The "Caledonia," first square-rigged vessel on the Great Lakes
As a history buff, I love historical mysteries that needsolving. And when The Beaver magazine is the key to solving the puzzle, all the better!
That's the situation today at Lake Erie, or rather, should I say, under Lake Erie, as officials debate whether to raise a finely preserved shipwreck that could be an important vessel from the War of 1812.
The story, "Legal battle brews over War of 1812 shipwreck," was written by a former colleague of mine, Randy Boswell, of Canwest News Service.
In it, Randy details the controversy surrounding the shipwreck, which is purported to be the Canadian-built frigate Caledonia.
The Caledonia started the War of 1812 on the side of the British — which, technically, was the Canadian side — and wound up in 1813 on the side of the Americans after being captured by U.S. forces.
Now, this is where The Beaver comes in.
In the December 1934 issue, an article by historian George Cuthbertson details the fate of the Caledonia. Cuthbertson writes that after the war, the ship eventually scrapped and "sold for firewood and old iron" in Erie, Pennsylvania.
If true, this blows out of the water the theory held by those who want to raise the wreck that the ship is indeed the Caledonia.
A group in Buffalo wants to raise the wreck and make it the centrepiece of a new tourism destination in New York state.
As the anniversary of the War of 1812 draws nearer, controversies such as this will likely hit the news with increasing regularity as both Americans and Canadians try to find ways to commemorate the almost 200-year-old conflict.
However, I predict that doing so will pose a challenge for both sides of the border, largely because the actual war doesn't fit into an easily digested black-and-white scenario.
I have just started researching the war in order to prepare for a special issue of Canada's History magazine that will focus on the War of 1812.
In fact, yesterday, I finished a book on the subject by Jeremy Black, titled "The War of 1812 in the Age of Napoleon."
I was struck by how the war was really a series of half-victories, punctuated by missed opportunities on both sides. It really was a conflict in which both sides regularly found ways to snatch defeat from the jaws of victory.
It's also a war of what-ifs: what if England had not been embroiled in a battle against Napoleon at the time of the War of 1812, and had been able to bring the full weight of its army and navy to bear on the Americans?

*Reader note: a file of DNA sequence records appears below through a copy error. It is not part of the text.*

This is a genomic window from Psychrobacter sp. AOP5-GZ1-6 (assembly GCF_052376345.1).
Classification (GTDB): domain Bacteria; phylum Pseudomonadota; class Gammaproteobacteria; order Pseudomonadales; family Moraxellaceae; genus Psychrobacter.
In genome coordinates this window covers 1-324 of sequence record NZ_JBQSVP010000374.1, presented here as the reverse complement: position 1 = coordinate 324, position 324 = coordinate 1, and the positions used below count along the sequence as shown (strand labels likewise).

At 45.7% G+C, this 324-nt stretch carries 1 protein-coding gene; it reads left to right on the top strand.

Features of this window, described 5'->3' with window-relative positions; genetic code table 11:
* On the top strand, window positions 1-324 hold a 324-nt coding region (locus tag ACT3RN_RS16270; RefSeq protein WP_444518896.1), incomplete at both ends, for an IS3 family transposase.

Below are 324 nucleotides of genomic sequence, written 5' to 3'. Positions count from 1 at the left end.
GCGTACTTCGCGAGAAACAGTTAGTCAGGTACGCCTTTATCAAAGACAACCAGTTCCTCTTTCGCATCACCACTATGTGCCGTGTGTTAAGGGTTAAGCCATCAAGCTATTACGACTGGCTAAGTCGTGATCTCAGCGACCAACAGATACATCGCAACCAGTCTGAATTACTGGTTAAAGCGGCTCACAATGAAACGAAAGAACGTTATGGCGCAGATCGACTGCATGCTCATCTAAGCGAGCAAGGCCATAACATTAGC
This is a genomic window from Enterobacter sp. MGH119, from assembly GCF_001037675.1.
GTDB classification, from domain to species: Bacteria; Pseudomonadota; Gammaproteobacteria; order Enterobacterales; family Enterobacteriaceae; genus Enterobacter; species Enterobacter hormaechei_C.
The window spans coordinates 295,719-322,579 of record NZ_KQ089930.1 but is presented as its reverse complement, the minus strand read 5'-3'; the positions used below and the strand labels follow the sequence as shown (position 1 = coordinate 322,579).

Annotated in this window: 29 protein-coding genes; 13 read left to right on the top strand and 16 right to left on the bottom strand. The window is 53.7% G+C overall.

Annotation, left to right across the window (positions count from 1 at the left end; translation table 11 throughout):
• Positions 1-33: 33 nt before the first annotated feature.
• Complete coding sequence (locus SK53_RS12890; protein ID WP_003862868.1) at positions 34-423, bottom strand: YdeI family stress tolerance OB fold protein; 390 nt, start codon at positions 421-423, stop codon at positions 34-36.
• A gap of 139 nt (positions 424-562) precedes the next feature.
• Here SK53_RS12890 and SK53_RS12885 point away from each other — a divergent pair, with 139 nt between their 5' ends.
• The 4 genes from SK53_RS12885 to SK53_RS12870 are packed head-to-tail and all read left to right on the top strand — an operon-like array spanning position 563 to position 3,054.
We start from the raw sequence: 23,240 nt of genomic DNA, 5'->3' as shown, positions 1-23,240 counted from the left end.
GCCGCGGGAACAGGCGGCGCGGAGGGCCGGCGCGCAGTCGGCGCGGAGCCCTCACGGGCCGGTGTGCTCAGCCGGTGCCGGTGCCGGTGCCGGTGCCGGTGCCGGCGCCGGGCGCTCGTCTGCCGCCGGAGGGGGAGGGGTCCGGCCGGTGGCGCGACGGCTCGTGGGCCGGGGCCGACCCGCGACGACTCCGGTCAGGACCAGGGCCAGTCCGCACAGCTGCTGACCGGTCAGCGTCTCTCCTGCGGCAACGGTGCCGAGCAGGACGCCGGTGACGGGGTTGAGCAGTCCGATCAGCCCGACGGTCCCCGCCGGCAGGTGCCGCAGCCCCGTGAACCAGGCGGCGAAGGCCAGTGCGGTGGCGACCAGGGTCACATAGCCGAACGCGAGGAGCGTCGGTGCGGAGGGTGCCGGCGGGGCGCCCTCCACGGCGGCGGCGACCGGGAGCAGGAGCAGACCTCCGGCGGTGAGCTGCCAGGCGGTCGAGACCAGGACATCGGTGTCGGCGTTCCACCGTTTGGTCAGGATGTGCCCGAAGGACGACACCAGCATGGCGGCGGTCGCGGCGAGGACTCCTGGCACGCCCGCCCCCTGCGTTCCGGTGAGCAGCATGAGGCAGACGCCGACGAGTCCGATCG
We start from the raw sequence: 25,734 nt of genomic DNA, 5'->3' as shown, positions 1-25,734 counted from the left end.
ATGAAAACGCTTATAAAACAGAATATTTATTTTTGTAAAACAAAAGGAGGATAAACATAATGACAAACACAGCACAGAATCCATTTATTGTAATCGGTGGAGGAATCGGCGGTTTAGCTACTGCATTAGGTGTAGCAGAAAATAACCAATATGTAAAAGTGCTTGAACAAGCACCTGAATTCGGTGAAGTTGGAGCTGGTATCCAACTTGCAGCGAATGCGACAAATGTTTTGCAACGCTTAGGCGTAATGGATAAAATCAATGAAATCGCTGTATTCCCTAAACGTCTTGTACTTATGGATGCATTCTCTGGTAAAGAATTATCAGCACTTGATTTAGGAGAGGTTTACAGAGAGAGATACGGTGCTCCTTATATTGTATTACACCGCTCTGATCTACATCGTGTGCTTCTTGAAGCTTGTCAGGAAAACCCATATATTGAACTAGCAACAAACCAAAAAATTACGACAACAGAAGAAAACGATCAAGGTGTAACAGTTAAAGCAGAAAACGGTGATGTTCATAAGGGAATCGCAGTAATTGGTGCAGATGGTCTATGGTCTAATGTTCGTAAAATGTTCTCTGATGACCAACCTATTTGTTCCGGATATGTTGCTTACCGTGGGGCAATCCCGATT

Would the United States today only be a shadow of itself, comprised of the original 13 colonies and a handful of others in the southeast?
What if the British had pushed harder to win for their native allies the creation of a new "Indian Country" centred around the southern Great Lakes region.
The British had hoped this new nation would give natives a common homeland, and also would box in the Americans, preventing them from flooding westward in search of new lands to conquer. Sadly, for the natives at least, this demand was dropped from the Treaty of Ghent that brought the war to an end.
As for the Americans, what if they actually had believed in maintaining a strong regular army after the War of Independence, rather than trying to capture Canada with poorly trained militias who often refused to fight outside of their home states?
Imagine what Canada would look like today if a powerful, professional American army have swept over the St. Lawrence and captured Quebec and Montreal during the War of 1812?
In Randy's story, he mentions that that Caledonia played a role in smashing the Royal Navy's fleet on the Great Lakes.
But it's also true that the Americans were no match for the Brits on the high seas. The Royal Navy dominated the oceans, while the Americans held the lakes.
Just another stalemate in a war of stalemates.
With the Beaver at the centre of the upcoming court case involving the Caledonia, we'll certainly be watching with interest here at Canada's History.
I'm sure, as we get closer to the anniversary date, that this won't be the last time that Canadians and Americans go to "war" over the War of 1812.
One of the great joys of working at the Canada's History Society.